I was sat down and I saw on his computer screen this large white lump on my MRI picture, clearly a tumour in my brain. I was told then the neuroradiologist was 99% sure it was a benign hemangioblastoma and could be removed with surgery…

What were your symptoms?

  • Feeling dizzy, losing balance, walking into objects (or thinking I will) feeling like I was walking on a boat (looking drunk when sober!)
  • Legs feeling wobbly and weak
  • Neck pain- sharp shooting pains. Head pounding at the base of the skull. Hurting when I turned around too fast.
  • Headaches gradually increasing, including them waking me at night (especially if I laid on my front or tipped my head up)
  • Increased head pain and dizziness when I coughed or strained
  • Tingling/numbness in my head and neck
  • Squinting to focus straight, vision jolting
  • Clumsy

 

‘It’s all in my head they said’

 

How are you doing now?

I had a tumour removed less than a month later on 18th May 2016.
It’s been an interesting journey, my tumour is supposedly all out and fine, and I am not seen as having any further issues by my neurosurgeon. But I still have daily struggles – fatigue, feeling unbalanced, being uncoordinated, vision issues, a numb head, head pains and soreness, neck tightness, being able to say what I want- certainly I am not able to respond as quickly, speech issues when tired, memory, not being able to multitask now, brain fog- all made worse when I am tired. But I fully appreciate it could well have been a lot worse. It’s made me appreciate life more.

What motivates you?

Knowing I have and am still helping others, with my book, blog and facebook group


Brain Tumour Story about Jo Barlow

 

 

What is the toughest challenge survivors face?

Navigating medical beliefs, especially those that are not right for you and doing anything alternative – where you are just ridiculed.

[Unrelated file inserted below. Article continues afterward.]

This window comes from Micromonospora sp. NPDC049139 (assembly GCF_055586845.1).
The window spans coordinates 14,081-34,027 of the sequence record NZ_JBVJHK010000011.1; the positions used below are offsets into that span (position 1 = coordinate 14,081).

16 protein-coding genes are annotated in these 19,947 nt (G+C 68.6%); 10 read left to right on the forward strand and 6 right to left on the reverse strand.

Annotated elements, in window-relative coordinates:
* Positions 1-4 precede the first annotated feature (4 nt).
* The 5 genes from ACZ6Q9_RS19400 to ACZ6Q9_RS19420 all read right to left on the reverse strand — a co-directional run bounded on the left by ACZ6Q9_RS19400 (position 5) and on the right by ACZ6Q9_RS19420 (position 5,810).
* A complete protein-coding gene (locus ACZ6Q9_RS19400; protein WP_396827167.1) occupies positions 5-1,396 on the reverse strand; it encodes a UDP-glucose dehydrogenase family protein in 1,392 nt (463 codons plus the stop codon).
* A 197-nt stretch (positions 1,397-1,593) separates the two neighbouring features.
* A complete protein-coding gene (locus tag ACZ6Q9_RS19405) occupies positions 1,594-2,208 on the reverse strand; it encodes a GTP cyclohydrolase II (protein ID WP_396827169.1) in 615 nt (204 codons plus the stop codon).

Knowing that when people think you look OK on the outside they assume the inside must be OK too…
Overcoming the frustration … of needing sleep, not being able to say what you think, not being able to do things the same as before, of having to change so many plans.

What is next on your agenda?

Hopefully, reach more people and help them go through similar without so much fear, pain and anger. Showing honesty and not pretence.


You can connect with me on my Facebook Page and join my Facebook Group which is a group that is only for those with hemangioblastoma’s (or family)

 

 

My 12 yr old son is home educated, so I am always at home with him, but when I feel able to I have been updating my website and blog. Occasionally I do some art (now very much more abstract!) and also help my husband with his bands’.
I didn’t have a job to ‘go back to’, and I don’t think it would be easy to be employed knowing I have issues with so many things and they can vary by day, I never know what I will wake up to
.

Who is your personal hero or are your heroes?

Anita Moorjani – as her work got me through my craniotomy.
My neurosurgeon Timothy Jones – for the very same reason!

What would you say is the most interesting thing you’ve ever done?

I wrote a book and published it myself just 16 months after brain surgery!

My book is: ‘It’s all in my head’ 

available on Amazon – Check on Amazon
 

Any advice for people or loved ones that get daunting diagnoses?       

You can always choose how to respond- it can totally change how you view the situation. If you will remember it as a nightmare, or a challenge.
Take time to listen to what ‘you’ want and not just go with what others suggest or fear based panic.
Look at alternatives.
For loved ones – just hold the person when they need it-  and listen, help them find the answers they need.